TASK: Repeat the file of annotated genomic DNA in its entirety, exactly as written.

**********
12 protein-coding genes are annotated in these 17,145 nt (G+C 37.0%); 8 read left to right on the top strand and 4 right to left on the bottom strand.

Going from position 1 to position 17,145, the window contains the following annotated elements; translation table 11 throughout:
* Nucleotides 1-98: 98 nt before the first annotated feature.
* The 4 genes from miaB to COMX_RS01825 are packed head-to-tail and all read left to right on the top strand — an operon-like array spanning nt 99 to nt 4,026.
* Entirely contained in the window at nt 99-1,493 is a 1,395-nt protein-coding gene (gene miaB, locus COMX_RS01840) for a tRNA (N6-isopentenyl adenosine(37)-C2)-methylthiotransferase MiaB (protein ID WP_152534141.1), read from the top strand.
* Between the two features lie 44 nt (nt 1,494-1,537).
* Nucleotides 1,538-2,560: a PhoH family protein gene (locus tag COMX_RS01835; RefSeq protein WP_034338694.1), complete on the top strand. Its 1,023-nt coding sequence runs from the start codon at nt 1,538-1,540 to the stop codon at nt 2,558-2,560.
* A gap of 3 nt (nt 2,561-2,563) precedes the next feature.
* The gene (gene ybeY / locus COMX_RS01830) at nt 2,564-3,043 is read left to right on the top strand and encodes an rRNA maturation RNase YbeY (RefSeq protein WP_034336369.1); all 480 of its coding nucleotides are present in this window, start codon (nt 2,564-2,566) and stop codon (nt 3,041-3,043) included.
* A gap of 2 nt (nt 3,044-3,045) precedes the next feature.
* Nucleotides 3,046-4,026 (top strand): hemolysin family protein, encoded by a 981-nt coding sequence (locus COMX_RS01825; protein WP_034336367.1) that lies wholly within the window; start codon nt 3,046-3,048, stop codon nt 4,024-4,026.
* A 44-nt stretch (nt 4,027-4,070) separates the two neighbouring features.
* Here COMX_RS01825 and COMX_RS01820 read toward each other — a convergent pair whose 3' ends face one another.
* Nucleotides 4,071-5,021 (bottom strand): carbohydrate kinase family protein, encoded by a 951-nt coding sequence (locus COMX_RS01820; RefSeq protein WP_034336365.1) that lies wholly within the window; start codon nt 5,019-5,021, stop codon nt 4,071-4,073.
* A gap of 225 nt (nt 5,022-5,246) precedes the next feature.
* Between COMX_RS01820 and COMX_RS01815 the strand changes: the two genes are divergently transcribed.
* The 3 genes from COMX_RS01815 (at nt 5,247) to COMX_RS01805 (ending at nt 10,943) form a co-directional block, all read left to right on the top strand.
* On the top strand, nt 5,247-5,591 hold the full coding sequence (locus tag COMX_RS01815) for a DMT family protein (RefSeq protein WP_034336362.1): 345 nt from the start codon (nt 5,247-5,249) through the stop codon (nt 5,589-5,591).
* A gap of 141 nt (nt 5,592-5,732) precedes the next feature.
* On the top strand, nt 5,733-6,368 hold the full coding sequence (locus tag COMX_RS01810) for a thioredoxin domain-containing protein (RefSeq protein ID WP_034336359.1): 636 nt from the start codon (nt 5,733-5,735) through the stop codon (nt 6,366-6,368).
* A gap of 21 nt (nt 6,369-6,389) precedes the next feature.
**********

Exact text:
12 protein-coding genes are annotated in these 17,145 nt (G+C 37.0%); 8 read left to right on the top strand and 4 right to left on the bottom strand.

Going from position 1 to position 17,145, the window contains the following annotated elements; translation table 11 throughout:
* Nucleotides 1-98: 98 nt before the first annotated feature.
* The 4 genes from miaB to COMX_RS01825 are packed head-to-tail and all read left to right on the top strand — an operon-like array spanning nt 99 to nt 4,026.
* Entirely contained in the window at nt 99-1,493 is a 1,395-nt protein-coding gene (gene miaB, locus COMX_RS01840) for a tRNA (N6-isopentenyl adenosine(37)-C2)-methylthiotransferase MiaB (protein ID WP_152534141.1), read from the top strand.
* Between the two features lie 44 nt (nt 1,494-1,537).
* Nucleotides 1,538-2,560: a PhoH family protein gene (locus tag COMX_RS01835; RefSeq protein WP_034338694.1), complete on the top strand. Its 1,023-nt coding sequence runs from the start codon at nt 1,538-1,540 to the stop codon at nt 2,558-2,560.
* A gap of 3 nt (nt 2,561-2,563) precedes the next feature.
* The gene (gene ybeY / locus COMX_RS01830) at nt 2,564-3,043 is read left to right on the top strand and encodes an rRNA maturation RNase YbeY (RefSeq protein WP_034336369.1); all 480 of its coding nucleotides are present in this window, start codon (nt 2,564-2,566) and stop codon (nt 3,041-3,043) included.
* A gap of 2 nt (nt 3,044-3,045) precedes the next feature.
* Nucleotides 3,046-4,026 (top strand): hemolysin family protein, encoded by a 981-nt coding sequence (locus COMX_RS01825; protein WP_034336367.1) that lies wholly within the window; start codon nt 3,046-3,048, stop codon nt 4,024-4,026.
* A 44-nt stretch (nt 4,027-4,070) separates the two neighbouring features.
* Here COMX_RS01825 and COMX_RS01820 read toward each other — a convergent pair whose 3' ends face one another.
* Nucleotides 4,071-5,021 (bottom strand): carbohydrate kinase family protein, encoded by a 951-nt coding sequence (locus COMX_RS01820; RefSeq protein WP_034336365.1) that lies wholly within the window; start codon nt 5,019-5,021, stop codon nt 4,071-4,073.
* A gap of 225 nt (nt 5,022-5,246) precedes the next feature.
* Between COMX_RS01820 and COMX_RS01815 the strand changes: the two genes are divergently transcribed.
* The 3 genes from COMX_RS01815 (at nt 5,247) to COMX_RS01805 (ending at nt 10,943) form a co-directional block, all read left to right on the top strand.
* On the top strand, nt 5,247-5,591 hold the full coding sequence (locus tag COMX_RS01815) for a DMT family protein (RefSeq protein WP_034336362.1): 345 nt from the start codon (nt 5,247-5,249) through the stop codon (nt 5,589-5,591).
* A gap of 141 nt (nt 5,592-5,732) precedes the next feature.
* On the top strand, nt 5,733-6,368 hold the full coding sequence (locus tag COMX_RS01810) for a thioredoxin domain-containing protein (RefSeq protein ID WP_034336359.1): 636 nt from the start codon (nt 5,733-5,735) through the stop codon (nt 6,366-6,368).
* A gap of 21 nt (nt 6,369-6,389) precedes the next feature.